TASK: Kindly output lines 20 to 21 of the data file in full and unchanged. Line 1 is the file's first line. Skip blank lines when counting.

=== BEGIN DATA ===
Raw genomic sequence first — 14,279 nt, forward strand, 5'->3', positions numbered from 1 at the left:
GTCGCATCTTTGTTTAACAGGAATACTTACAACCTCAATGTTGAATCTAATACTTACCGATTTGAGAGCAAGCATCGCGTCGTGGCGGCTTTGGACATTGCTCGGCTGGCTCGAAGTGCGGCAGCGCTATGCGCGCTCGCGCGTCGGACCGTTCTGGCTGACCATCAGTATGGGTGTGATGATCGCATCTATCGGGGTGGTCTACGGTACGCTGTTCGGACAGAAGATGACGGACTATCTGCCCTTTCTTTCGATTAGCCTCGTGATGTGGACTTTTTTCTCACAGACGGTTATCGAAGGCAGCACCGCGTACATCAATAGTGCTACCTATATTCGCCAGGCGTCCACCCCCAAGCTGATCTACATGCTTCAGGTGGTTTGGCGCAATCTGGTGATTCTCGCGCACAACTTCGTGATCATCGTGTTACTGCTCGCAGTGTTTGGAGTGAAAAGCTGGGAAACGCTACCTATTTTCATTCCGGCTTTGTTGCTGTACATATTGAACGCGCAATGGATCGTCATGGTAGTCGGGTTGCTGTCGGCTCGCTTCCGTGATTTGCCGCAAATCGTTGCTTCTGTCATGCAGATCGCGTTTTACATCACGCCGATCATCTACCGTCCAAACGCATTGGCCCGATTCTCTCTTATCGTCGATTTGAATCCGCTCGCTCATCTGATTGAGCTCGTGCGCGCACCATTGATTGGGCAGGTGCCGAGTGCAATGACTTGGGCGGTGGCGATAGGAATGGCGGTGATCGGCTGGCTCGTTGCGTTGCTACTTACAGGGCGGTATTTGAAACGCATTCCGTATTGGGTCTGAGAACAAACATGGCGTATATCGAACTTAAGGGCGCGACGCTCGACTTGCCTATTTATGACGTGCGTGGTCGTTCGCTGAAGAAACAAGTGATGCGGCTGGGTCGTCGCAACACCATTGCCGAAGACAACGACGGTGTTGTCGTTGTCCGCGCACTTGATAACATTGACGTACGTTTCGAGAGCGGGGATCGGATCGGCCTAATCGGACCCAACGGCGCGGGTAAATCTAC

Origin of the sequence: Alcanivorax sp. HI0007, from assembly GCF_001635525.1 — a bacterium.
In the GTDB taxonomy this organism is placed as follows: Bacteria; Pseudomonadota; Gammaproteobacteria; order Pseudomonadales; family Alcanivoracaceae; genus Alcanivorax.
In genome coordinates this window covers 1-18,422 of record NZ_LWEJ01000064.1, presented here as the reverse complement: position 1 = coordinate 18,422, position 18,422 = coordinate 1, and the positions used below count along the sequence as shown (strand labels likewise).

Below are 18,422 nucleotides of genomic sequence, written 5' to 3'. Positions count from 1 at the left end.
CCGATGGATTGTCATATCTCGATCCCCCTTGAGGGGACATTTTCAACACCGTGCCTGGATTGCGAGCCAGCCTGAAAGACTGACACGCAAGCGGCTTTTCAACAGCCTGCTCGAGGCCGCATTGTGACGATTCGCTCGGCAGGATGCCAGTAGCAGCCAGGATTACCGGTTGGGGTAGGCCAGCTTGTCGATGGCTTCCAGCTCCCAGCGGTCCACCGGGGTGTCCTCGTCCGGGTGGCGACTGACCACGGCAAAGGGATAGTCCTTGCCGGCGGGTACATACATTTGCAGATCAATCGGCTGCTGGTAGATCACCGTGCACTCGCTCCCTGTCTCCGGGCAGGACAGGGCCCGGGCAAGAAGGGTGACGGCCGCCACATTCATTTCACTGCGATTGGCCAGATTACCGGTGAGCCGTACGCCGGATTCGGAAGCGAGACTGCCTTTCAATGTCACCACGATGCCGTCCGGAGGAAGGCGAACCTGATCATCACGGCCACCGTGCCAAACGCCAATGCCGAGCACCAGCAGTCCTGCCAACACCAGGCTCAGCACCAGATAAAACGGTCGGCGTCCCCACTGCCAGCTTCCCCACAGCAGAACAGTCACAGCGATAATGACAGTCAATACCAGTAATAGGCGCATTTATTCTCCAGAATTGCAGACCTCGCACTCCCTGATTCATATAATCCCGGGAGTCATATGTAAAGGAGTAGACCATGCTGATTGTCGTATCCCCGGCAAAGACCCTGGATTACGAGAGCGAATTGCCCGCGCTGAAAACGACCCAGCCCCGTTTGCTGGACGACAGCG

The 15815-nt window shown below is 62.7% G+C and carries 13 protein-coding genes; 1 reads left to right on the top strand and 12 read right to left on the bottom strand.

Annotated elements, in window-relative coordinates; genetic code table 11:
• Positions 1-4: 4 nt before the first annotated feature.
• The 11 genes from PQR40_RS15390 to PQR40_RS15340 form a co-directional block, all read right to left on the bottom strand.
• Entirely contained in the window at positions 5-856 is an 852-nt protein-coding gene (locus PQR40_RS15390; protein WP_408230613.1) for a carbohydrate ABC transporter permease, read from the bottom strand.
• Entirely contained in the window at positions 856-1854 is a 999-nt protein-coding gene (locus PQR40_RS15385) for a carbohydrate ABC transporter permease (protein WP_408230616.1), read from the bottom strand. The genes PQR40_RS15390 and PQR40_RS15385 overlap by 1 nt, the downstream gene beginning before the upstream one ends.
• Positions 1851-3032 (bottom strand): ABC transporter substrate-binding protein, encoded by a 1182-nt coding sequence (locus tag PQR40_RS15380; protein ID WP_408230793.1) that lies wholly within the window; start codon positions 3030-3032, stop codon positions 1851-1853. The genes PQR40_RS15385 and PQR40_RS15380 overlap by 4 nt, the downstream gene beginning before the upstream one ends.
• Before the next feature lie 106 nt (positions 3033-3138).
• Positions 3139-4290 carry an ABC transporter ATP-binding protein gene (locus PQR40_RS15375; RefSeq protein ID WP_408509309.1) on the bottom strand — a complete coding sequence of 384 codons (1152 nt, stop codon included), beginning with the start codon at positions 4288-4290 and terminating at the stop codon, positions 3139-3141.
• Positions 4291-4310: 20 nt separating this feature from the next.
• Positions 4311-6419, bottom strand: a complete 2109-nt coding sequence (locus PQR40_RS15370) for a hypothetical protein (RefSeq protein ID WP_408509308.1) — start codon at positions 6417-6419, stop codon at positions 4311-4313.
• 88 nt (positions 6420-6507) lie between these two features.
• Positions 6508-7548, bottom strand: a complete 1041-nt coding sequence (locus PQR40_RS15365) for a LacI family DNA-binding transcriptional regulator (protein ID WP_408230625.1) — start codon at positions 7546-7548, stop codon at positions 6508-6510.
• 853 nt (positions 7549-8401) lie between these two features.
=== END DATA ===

• Positions 6508-7548, bottom strand: a complete 1041-nt coding sequence (locus PQR40_RS15365) for a LacI family DNA-binding transcriptional regulator (protein ID WP_408230625.1) — start codon at positions 7546-7548, stop codon at positions 6508-6510.
• 853 nt (positions 7549-8401) lie between these two features.